By Michael Morton Evans
Born in 1877, it didn’t take too long into Dohnányi’s career for him to realise that he was politically denigrated by the Communists and artistically shunned by the western avant-garde. The truth was that even as a young composer, he was utterly conservative. What he had learnt in the conservatorium was good enough for him; he was no innovator and Brahms was God as far as he was concerned.
The result musically was that his music is a distillation of late 19th century Romanticism. He never interested himself in any sort of experimental techniques, nor did he try to open up new vistas for his art; throughout a large body of his work Brahms hung heavily in the air. Across Europe, composers like Manuel de Falla, Ottorino Respighi and Béla Bartók were producing new and exciting rhythms and impressionistic works, but good old Dohnányi stuck religiously to the Brahmsian idiom.
Dohnányi took up the keyboard when he was eight, under the tutelage of his father, an amateur musician, and then with the local cathedral organist. At nine he made his first public appearance playing the piano. By the time he was twelve, he’d written a good deal of music, including two cello concertos and two string quartets. He was due to take a Liberal Arts degree at Budapest University, but enrolled instead at the Royal Hungarian Academy of Music, where he had the same teacher who was to teach Béla Bartók a few years later.
Dohnányi’s first published work was a piano quintet written when he was eighteen. At this point, his God appeared on the scene. Johannes Brahms, who was then 62, heard the work, thought it extraordinary and took the young Dohnányi under his wing, getting the work and the composer to Vienna and an assured future in the music world. The extent to which he really did Dohnányi a favour is a question that has been debated long since.
The entrée into Viennese musical circles had one other advantage, however and it wasn’t long before Dohnányi was being hailed as a master pianist. His performance of Beethoven’s Piano concert no 4 in G major in London created such a furore that he would end up giving thirty-two concerts in Great Britain before he was allowed to leave. And he was still only twenty-one!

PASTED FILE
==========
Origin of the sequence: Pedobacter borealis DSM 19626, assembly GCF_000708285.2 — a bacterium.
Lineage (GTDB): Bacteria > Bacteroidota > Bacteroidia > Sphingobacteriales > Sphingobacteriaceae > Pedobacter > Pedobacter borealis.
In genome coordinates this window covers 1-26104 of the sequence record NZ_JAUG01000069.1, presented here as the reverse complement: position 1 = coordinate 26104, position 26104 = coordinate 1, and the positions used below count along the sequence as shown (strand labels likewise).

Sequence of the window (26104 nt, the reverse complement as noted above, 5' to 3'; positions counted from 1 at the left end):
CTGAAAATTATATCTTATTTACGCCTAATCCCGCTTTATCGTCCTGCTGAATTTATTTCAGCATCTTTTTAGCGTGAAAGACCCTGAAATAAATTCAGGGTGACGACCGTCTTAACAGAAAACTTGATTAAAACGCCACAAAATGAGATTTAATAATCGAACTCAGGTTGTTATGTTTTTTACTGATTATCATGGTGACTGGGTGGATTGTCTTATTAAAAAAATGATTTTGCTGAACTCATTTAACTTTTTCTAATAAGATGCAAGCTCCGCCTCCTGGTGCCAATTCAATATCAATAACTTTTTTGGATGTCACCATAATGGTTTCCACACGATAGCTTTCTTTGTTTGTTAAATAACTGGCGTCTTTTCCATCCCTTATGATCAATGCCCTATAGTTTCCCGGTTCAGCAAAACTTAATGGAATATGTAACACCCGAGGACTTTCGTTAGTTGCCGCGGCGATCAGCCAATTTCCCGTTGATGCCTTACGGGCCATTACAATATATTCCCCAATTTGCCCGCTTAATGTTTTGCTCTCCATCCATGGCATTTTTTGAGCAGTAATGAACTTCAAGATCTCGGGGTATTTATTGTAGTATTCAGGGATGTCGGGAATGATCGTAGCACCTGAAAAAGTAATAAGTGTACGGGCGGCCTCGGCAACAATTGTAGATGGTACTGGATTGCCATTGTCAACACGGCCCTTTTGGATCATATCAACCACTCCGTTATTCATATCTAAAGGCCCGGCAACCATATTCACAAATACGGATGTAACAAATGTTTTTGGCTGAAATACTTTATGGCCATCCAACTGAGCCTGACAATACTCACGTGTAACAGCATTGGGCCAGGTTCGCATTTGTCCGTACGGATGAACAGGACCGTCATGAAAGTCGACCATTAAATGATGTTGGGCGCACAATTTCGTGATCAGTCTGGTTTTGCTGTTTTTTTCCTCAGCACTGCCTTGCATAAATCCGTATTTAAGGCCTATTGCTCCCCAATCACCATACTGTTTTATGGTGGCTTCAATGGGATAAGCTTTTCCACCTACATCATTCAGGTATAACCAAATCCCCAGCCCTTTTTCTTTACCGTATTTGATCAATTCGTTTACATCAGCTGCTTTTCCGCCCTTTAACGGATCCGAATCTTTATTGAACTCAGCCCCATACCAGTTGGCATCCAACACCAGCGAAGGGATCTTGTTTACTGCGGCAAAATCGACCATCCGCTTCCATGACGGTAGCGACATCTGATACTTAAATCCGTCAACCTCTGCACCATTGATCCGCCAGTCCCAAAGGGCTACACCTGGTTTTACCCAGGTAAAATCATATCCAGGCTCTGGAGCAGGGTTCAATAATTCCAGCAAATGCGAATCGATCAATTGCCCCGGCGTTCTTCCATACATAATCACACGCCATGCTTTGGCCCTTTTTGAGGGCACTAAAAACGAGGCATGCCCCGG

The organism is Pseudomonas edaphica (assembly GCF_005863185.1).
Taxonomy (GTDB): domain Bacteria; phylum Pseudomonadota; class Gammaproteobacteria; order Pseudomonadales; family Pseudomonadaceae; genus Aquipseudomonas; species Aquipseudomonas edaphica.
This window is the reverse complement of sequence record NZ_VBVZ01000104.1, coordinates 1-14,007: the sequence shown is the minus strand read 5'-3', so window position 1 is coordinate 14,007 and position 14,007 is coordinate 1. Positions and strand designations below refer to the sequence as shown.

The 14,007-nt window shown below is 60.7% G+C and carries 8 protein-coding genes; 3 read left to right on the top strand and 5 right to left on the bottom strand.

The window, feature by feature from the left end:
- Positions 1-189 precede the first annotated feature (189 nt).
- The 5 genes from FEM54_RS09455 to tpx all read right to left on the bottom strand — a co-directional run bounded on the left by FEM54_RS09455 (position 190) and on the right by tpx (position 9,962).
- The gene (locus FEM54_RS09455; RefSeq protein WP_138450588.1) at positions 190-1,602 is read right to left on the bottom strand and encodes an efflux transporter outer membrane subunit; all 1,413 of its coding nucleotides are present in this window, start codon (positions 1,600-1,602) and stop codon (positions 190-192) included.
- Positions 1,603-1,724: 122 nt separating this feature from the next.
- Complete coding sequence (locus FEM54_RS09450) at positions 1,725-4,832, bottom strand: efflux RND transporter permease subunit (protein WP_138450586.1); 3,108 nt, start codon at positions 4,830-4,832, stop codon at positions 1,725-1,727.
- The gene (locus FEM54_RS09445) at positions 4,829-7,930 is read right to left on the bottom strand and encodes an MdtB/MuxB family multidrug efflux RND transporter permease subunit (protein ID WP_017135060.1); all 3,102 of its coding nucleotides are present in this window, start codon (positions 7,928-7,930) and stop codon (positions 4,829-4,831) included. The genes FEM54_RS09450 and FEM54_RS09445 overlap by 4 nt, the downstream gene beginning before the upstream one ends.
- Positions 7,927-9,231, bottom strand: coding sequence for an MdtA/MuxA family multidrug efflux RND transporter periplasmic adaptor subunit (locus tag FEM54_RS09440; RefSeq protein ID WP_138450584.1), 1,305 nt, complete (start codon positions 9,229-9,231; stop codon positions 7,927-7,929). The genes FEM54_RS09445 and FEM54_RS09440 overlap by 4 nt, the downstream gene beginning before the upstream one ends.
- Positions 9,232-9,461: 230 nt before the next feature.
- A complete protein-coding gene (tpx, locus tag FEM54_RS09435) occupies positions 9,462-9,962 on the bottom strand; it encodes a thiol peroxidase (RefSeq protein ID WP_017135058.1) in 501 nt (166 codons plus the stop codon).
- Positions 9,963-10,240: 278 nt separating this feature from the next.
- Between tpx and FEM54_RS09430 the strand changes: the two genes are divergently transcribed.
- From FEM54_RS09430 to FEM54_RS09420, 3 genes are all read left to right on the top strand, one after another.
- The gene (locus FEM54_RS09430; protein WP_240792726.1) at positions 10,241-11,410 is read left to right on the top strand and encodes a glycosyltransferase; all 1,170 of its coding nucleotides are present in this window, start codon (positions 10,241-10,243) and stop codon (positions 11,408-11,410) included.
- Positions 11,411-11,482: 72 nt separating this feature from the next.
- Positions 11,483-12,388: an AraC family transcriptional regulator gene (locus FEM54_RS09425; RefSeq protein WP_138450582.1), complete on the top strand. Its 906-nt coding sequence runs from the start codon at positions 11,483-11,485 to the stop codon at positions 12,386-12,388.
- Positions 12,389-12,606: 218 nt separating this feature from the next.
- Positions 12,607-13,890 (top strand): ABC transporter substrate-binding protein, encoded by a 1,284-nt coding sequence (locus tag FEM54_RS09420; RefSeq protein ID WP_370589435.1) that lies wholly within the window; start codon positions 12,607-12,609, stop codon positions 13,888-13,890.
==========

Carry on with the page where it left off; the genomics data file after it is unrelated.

When World War I broke out, Dohnányi deftly avoidedanything to do with the military and returned to Budapest from Berlin where he had been living sincehis return from England. He spent the war teaching at the university and giving recitals designed, as he put it, “to acquaint the public with good music”, but politics got him in the end. He had been promoted to the directorship of the university by the Soviet-backed Bela Kun government, but his tenure only lasted a year when Kun was overthrown by Admiral Horthy, who promptly sacked Dohnányi. He did, however, manage to retain the conductorship of the Budapest Philharmonic Orchestra, which led to him being invited to conduct gigs around the world. One particularly amusing concert – and probably the most innovative thing that Dohnányi ever did – was in New York in 1923 when he was invited to demonstrate the Ampico Recording Piano. He did this by giving a recital of his first piano concerto in which he alternated the performance with the piano roll.
When he was fifty-one, he was invited back to the Budapest Academy to teach, and six years later became its head again. One of his students from this period, who despite admiring him as a musician and a teacher, was heard to say that probably the most important thing he’d learnt from Dohnányi was how to pack a dress suit!
But once again politics stuck its nose in. Dohnányi resigned his post when he refused to abide by the anti-Jewish laws that were brought in as World War II began. Needless to say, he couldn’t win. The left regarded him as a fascist for initially staying on after the Nazi takeover, and the right thought him a pinko for giving in to them. The truth was that he was apolitical, art before allegiance.
After the war he emigrated to Argentina before settling in America where he died of pneumonia following a heart attack at the age of eighty-three. He didn’t change the course of art, but he contributed music that is pleasant and entertaining.
Ernő Dohnányi Composer Focus, Tuesday, December 23 2021